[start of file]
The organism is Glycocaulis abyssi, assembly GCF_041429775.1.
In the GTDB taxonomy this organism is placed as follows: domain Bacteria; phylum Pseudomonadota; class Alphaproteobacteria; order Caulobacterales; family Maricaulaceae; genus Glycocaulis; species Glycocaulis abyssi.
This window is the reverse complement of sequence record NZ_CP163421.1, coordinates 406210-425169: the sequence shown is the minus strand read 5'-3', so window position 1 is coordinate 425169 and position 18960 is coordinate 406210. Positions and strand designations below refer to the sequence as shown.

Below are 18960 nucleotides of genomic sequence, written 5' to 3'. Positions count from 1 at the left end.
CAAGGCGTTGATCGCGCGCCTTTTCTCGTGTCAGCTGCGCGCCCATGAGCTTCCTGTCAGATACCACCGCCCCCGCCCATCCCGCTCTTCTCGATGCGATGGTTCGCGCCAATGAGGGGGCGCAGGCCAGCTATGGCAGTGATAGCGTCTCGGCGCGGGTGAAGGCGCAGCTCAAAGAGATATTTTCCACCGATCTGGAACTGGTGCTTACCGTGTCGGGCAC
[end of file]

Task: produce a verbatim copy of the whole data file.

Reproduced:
The organism is Glycocaulis abyssi, assembly GCF_041429775.1.
In the GTDB taxonomy this organism is placed as follows: domain Bacteria; phylum Pseudomonadota; class Alphaproteobacteria; order Caulobacterales; family Maricaulaceae; genus Glycocaulis; species Glycocaulis abyssi.
This window is the reverse complement of sequence record NZ_CP163421.1, coordinates 406210-425169: the sequence shown is the minus strand read 5'-3', so window position 1 is coordinate 425169 and position 18960 is coordinate 406210. Positions and strand designations below refer to the sequence as shown.

Below are 18960 nucleotides of genomic sequence, written 5' to 3'. Positions count from 1 at the left end.
CAAGGCGTTGATCGCGCGCCTTTTCTCGTGTCAGCTGCGCGCCCATGAGCTTCCTGTCAGATACCACCGCCCCCGCCCATCCCGCTCTTCTCGATGCGATGGTTCGCGCCAATGAGGGGGCGCAGGCCAGCTATGGCAGTGATAGCGTCTCGGCGCGGGTGAAGGCGCAGCTCAAAGAGATATTTTCCACCGATCTGGAACTGGTGCTTACCGTGTCGGGCAC